This is a partial transcript of "The Big Story With John Gibson," February 20, 2005, that has been edited for clarity.

JOHN GIBSON, HOST: Resetting our "Big Story," the White House is allowing a company from the United Arab Emirates to run several major U.S. seaports. Lawmakers from both parties think it's a bad idea for homeland security.

Joining us now, a major critic of the deal, Democratic Sen. Chuck Schumer from here in New York State.

I've now heard from Chertoff, from Snow, Secretary Snow, from Secretary Rice that all of the checks and double checks and triple checks have gone down and this is not a security problem. Why do you think it is?

SEN. CHUCK SCHUMER, D-N.Y.: Well, you know, you don't have to be a genius to know that a country that's had a nexus with terrorism, United Arab Emirates — two of the hijackers came from there; the money was laundered through the banks from there — is going to be a potential security problem.

And, you know, the check that they did was a preliminary short check. It was done in secrecy. No one knew it was happening. It was done ahead of time. They almost never do this ahead of time.

And I'll tell you one other thing. This committee, John, CFIUS, has always had a proclivity, an inclination to take economic issues and diplomatic issues ahead of homeland security issues. And if you look at who's on it, there are people, you know, the State Department, OK, they're concerned with diplomacy.

GIBSON: Treasury Department.

SCHUMER: Treasury Department's concerned with economics.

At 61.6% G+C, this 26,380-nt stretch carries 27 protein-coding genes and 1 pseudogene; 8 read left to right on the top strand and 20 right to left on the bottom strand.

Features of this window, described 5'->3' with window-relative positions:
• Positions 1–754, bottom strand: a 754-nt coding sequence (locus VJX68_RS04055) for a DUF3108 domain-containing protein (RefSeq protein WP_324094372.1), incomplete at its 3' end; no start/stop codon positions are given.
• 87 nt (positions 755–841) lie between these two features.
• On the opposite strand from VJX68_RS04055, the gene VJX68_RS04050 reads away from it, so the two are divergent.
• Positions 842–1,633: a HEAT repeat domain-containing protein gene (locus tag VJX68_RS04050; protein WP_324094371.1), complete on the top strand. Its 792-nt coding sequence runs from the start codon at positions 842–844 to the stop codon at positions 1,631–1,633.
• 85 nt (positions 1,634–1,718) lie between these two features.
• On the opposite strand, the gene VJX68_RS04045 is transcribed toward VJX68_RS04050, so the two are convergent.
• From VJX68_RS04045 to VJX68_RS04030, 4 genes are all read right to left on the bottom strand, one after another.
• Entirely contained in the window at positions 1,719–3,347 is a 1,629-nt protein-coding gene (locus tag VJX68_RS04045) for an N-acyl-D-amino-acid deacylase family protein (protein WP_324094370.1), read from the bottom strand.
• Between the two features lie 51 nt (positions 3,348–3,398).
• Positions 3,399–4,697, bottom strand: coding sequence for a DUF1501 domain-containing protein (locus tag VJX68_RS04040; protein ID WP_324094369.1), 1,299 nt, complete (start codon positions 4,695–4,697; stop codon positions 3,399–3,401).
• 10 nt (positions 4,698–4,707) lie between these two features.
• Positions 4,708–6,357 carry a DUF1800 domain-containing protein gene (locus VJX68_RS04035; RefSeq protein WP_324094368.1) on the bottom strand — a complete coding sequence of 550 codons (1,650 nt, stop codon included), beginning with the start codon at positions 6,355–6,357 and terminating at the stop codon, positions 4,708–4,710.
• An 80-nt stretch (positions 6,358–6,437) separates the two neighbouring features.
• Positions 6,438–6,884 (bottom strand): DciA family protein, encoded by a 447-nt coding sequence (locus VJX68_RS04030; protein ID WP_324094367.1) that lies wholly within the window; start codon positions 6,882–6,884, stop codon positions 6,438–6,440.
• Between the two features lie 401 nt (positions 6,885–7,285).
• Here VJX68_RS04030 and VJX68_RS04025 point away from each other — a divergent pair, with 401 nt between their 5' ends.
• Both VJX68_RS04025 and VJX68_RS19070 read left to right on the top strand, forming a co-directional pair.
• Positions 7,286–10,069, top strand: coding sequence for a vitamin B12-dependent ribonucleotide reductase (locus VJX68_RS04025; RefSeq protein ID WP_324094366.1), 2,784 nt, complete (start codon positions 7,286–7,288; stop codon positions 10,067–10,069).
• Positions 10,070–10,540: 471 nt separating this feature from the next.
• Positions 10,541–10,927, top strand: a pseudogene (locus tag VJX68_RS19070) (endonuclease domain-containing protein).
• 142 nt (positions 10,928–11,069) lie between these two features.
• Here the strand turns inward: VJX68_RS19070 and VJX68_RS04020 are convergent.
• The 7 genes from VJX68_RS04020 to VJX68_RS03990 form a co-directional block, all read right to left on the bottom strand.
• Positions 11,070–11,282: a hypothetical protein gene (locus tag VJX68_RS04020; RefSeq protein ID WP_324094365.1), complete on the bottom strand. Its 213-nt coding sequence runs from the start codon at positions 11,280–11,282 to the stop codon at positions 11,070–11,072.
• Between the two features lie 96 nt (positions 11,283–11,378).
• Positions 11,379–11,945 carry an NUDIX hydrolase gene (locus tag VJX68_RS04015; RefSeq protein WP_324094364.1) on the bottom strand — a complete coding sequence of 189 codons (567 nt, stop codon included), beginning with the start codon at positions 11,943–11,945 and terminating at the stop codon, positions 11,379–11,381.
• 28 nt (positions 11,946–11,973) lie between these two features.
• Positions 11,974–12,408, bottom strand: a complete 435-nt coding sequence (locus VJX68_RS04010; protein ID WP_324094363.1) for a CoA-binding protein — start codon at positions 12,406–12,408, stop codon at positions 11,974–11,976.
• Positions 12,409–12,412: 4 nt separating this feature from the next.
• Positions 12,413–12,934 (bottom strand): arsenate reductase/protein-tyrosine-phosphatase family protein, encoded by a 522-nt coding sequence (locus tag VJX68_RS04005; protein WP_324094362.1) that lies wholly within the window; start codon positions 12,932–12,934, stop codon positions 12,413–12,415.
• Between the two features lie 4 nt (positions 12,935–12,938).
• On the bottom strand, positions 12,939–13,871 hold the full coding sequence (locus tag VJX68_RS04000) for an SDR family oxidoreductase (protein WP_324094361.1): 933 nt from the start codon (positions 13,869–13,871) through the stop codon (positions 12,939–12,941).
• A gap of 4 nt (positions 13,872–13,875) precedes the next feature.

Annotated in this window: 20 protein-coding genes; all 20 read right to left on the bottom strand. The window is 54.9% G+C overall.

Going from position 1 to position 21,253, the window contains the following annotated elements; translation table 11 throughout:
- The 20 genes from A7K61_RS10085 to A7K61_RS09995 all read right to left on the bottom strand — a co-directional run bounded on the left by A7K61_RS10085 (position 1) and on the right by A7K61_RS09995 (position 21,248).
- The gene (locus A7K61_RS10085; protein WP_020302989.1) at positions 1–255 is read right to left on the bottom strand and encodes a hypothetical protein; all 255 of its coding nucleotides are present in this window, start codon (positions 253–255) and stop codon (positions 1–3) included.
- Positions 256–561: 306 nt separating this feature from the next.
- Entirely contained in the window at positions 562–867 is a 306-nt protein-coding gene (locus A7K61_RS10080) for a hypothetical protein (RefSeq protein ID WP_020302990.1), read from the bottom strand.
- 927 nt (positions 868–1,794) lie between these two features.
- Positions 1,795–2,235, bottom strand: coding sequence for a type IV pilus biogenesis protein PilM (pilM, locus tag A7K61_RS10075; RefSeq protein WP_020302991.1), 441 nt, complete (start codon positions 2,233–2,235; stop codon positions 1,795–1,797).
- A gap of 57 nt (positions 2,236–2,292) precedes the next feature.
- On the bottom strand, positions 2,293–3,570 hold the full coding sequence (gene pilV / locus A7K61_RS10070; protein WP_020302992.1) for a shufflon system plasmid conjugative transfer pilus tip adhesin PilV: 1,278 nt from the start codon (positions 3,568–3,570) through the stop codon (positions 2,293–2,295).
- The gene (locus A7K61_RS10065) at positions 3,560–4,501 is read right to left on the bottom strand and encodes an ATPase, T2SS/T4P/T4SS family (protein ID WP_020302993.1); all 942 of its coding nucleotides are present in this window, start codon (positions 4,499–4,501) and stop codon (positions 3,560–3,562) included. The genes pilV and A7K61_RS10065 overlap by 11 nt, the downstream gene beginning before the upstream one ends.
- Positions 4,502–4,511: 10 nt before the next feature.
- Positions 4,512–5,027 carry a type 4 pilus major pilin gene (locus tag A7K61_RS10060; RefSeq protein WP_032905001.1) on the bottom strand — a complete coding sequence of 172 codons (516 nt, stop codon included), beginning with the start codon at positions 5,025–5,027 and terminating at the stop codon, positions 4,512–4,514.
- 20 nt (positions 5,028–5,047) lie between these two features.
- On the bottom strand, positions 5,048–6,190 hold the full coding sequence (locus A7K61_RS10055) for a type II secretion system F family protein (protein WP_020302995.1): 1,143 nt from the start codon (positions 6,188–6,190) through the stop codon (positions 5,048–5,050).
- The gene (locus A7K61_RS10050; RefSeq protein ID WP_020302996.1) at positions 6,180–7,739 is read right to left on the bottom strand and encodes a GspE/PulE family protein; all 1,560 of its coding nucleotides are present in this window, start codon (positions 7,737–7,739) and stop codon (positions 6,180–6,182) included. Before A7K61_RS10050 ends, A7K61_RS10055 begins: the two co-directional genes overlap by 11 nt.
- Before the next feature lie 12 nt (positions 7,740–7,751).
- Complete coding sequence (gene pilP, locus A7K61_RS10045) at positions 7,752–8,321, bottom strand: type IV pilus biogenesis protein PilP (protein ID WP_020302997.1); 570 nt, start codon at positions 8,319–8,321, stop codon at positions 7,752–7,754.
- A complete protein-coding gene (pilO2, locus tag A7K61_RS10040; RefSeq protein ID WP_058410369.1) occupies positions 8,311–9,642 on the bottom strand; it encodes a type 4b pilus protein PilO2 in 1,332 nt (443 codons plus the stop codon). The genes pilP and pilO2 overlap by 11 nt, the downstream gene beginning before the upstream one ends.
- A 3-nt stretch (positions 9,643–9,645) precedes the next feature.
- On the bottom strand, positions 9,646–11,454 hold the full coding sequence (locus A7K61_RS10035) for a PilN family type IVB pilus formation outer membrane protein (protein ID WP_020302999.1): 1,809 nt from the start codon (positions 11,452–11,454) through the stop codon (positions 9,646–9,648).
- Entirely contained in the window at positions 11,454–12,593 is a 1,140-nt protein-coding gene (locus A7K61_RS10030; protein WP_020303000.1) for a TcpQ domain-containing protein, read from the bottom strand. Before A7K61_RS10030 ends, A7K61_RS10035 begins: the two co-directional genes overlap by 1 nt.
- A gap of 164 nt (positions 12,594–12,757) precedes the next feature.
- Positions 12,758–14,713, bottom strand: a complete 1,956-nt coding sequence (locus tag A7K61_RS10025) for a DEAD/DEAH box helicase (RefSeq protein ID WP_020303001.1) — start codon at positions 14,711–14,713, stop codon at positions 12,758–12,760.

GIBSON: But let's say ...

SCHUMER: So is there a smoking gun? Do we know, oh, that Mr. So-and-So is the executive vice president? No. But it's just obvious that this should take more care, not less care than the usual contract.

GIBSON: Sometimes you're blessed. They give you a political target to shoot at.

SCHUMER: You know? Can I be honest? I have not tried to make this political. When I first criticized it, I went up with Tom Coburn, a majority of Republicans. I'm working with Peter King. I just like to, you know, being a New Yorker ...

GIBSON: Yes, sure.

SCHUMER: ... second largest port ...

GIBSON: OK. Let me ask you this though. It was a British company that's been running it. What would happen if the president says, "OK, we're killing this deal. Guess who's going to come in here and run these ports?" Suppose it's Halliburton.

SCHUMER: Yes, well, you know, again, security above all. There are other issues, but after 9/11, you know, my motto has always been you can't be too careful. They weren't very careful here. It seemed sort of casual.

And the issue, some people say, "Well, why didn't people object to a British company?" Maybe we should have. But this has brought it all to light.

I think outsourcing and security are in general a bad combination, but Britain doesn't have a nexus with terrorism that the United Arab Emirates has.

GIBSON: Sure.

SCHUMER: So it's all kind of obvious. What's not obvious is why they've dug themselves in on this. Why couldn't they say, you know, this committee is not the president of the United States. It's a bunch of, you know ...